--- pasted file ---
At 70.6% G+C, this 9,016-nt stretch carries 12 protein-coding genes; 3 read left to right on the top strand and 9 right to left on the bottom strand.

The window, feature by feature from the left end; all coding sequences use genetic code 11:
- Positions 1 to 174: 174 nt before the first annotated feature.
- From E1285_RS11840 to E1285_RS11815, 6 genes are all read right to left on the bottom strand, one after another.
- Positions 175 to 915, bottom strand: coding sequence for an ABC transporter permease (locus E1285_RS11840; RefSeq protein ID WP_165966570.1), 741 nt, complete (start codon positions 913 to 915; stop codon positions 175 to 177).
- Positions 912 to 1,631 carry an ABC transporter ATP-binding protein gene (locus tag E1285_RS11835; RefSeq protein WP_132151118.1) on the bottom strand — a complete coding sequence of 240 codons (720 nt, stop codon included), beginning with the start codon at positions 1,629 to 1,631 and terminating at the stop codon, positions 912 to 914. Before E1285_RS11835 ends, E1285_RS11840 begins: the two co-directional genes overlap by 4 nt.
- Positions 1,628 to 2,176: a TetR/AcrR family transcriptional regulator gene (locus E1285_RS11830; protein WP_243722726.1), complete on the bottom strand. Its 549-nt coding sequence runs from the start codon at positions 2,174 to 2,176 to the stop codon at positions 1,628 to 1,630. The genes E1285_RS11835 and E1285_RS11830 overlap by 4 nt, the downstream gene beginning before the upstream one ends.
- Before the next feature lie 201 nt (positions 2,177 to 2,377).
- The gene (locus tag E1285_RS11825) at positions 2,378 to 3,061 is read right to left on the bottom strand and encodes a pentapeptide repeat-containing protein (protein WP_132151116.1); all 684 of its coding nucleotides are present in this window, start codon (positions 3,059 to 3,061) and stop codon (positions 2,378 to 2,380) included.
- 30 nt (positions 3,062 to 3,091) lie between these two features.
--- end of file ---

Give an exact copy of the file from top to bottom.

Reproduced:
At 70.6% G+C, this 9,016-nt stretch carries 12 protein-coding genes; 3 read left to right on the top strand and 9 right to left on the bottom strand.

The window, feature by feature from the left end; all coding sequences use genetic code 11:
- Positions 1 to 174: 174 nt before the first annotated feature.
- From E1285_RS11840 to E1285_RS11815, 6 genes are all read right to left on the bottom strand, one after another.
- Positions 175 to 915, bottom strand: coding sequence for an ABC transporter permease (locus E1285_RS11840; RefSeq protein ID WP_165966570.1), 741 nt, complete (start codon positions 913 to 915; stop codon positions 175 to 177).
- Positions 912 to 1,631 carry an ABC transporter ATP-binding protein gene (locus tag E1285_RS11835; RefSeq protein WP_132151118.1) on the bottom strand — a complete coding sequence of 240 codons (720 nt, stop codon included), beginning with the start codon at positions 1,629 to 1,631 and terminating at the stop codon, positions 912 to 914. Before E1285_RS11835 ends, E1285_RS11840 begins: the two co-directional genes overlap by 4 nt.
- Positions 1,628 to 2,176: a TetR/AcrR family transcriptional regulator gene (locus E1285_RS11830; protein WP_243722726.1), complete on the bottom strand. Its 549-nt coding sequence runs from the start codon at positions 2,174 to 2,176 to the stop codon at positions 1,628 to 1,630. The genes E1285_RS11835 and E1285_RS11830 overlap by 4 nt, the downstream gene beginning before the upstream one ends.
- Before the next feature lie 201 nt (positions 2,177 to 2,377).
- The gene (locus tag E1285_RS11825) at positions 2,378 to 3,061 is read right to left on the bottom strand and encodes a pentapeptide repeat-containing protein (protein WP_132151116.1); all 684 of its coding nucleotides are present in this window, start codon (positions 3,059 to 3,061) and stop codon (positions 2,378 to 2,380) included.
- 30 nt (positions 3,062 to 3,091) lie between these two features.